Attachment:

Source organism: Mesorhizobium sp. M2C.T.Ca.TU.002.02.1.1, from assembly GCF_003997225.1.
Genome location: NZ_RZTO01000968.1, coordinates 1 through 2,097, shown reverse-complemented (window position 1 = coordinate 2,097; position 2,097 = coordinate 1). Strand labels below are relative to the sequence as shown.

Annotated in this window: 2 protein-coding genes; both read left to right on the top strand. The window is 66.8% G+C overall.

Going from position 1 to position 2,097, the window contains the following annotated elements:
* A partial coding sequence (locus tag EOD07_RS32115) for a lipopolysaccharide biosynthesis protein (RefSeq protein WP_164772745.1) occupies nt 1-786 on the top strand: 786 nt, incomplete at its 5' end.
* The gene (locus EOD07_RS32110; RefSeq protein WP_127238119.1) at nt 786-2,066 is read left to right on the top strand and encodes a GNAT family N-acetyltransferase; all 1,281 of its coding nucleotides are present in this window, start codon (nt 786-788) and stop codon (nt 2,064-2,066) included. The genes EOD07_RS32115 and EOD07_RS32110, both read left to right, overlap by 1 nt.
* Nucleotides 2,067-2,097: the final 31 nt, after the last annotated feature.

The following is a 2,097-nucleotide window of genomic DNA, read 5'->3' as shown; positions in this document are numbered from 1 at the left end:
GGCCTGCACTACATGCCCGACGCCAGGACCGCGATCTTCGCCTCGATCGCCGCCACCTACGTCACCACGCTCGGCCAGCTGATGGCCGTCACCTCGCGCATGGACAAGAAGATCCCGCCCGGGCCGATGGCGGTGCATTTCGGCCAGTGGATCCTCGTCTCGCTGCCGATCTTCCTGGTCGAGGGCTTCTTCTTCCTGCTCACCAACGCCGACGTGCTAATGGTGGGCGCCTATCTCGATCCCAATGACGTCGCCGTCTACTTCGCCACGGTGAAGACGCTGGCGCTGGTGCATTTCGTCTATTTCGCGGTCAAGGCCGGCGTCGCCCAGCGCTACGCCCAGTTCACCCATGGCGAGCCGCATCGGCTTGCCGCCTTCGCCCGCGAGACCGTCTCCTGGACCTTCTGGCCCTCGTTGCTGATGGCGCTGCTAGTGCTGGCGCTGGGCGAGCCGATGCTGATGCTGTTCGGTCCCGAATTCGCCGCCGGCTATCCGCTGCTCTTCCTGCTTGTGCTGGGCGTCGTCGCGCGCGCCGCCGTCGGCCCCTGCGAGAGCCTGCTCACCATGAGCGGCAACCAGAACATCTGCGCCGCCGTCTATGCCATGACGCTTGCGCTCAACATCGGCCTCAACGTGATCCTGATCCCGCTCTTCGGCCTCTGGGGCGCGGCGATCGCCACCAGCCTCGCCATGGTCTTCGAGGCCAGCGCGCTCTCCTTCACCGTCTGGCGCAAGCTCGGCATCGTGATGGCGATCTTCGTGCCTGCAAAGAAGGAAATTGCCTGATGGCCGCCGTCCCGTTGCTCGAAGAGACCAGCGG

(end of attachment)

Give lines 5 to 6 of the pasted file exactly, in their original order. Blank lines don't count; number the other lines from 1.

* A partial coding sequence (locus tag EOD07_RS32115) for a lipopolysaccharide biosynthesis protein (RefSeq protein WP_164772745.1) occupies nt 1-786 on the top strand: 786 nt, incomplete at its 5' end.
* The gene (locus EOD07_RS32110; RefSeq protein WP_127238119.1) at nt 786-2,066 is read left to right on the top strand and encodes a GNAT family N-acetyltransferase; all 1,281 of its coding nucleotides are present in this window, start codon (nt 786-788) and stop codon (nt 2,064-2,066) included. The genes EOD07_RS32115 and EOD07_RS32110, both read left to right, overlap by 1 nt.